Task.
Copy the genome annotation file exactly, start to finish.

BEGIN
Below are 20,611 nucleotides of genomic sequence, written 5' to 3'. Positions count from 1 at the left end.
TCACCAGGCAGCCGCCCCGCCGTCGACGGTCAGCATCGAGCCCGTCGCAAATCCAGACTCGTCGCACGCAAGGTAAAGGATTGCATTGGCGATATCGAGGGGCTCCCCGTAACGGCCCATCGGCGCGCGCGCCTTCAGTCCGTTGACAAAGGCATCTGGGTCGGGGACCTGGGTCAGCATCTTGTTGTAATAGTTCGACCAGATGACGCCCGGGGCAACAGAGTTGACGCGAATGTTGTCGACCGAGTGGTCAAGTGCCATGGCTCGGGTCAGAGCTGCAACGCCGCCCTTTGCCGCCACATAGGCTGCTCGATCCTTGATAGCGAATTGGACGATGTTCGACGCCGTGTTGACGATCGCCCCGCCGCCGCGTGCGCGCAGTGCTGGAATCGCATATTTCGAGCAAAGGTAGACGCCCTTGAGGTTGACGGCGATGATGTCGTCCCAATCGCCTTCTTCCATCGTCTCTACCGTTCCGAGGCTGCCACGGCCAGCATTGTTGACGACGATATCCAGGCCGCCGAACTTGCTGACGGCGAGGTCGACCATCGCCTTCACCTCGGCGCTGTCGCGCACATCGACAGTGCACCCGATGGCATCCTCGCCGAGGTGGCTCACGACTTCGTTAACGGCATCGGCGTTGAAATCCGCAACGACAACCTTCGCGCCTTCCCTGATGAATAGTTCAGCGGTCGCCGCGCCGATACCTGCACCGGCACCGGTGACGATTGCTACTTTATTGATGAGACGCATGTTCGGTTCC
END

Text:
Below are 20,611 nucleotides of genomic sequence, written 5' to 3'. Positions count from 1 at the left end.
TCACCAGGCAGCCGCCCCGCCGTCGACGGTCAGCATCGAGCCCGTCGCAAATCCAGACTCGTCGCACGCAAGGTAAAGGATTGCATTGGCGATATCGAGGGGCTCCCCGTAACGGCCCATCGGCGCGCGCGCCTTCAGTCCGTTGACAAAGGCATCTGGGTCGGGGACCTGGGTCAGCATCTTGTTGTAATAGTTCGACCAGATGACGCCCGGGGCAACAGAGTTGACGCGAATGTTGTCGACCGAGTGGTCAAGTGCCATGGCTCGGGTCAGAGCTGCAACGCCGCCCTTTGCCGCCACATAGGCTGCTCGATCCTTGATAGCGAATTGGACGATGTTCGACGCCGTGTTGACGATCGCCCCGCCGCCGCGTGCGCGCAGTGCTGGAATCGCATATTTCGAGCAAAGGTAGACGCCCTTGAGGTTGACGGCGATGATGTCGTCCCAATCGCCTTCTTCCATCGTCTCTACCGTTCCGAGGCTGCCACGGCCAGCATTGTTGACGACGATATCCAGGCCGCCGAACTTGCTGACGGCGAGGTCGACCATCGCCTTCACCTCGGCGCTGTCGCGCACATCGACAGTGCACCCGATGGCATCCTCGCCGAGGTGGCTCACGACTTCGTTAACGGCATCGGCGTTGAAATCCGCAACGACAACCTTCGCGCCTTCCCTGATGAATAGTTCAGCGGTCGCCGCGCCGATACCTGCACCGGCACCGGTGACGATTGCTACTTTATTGATGAGACGCATGTTCGGTTCC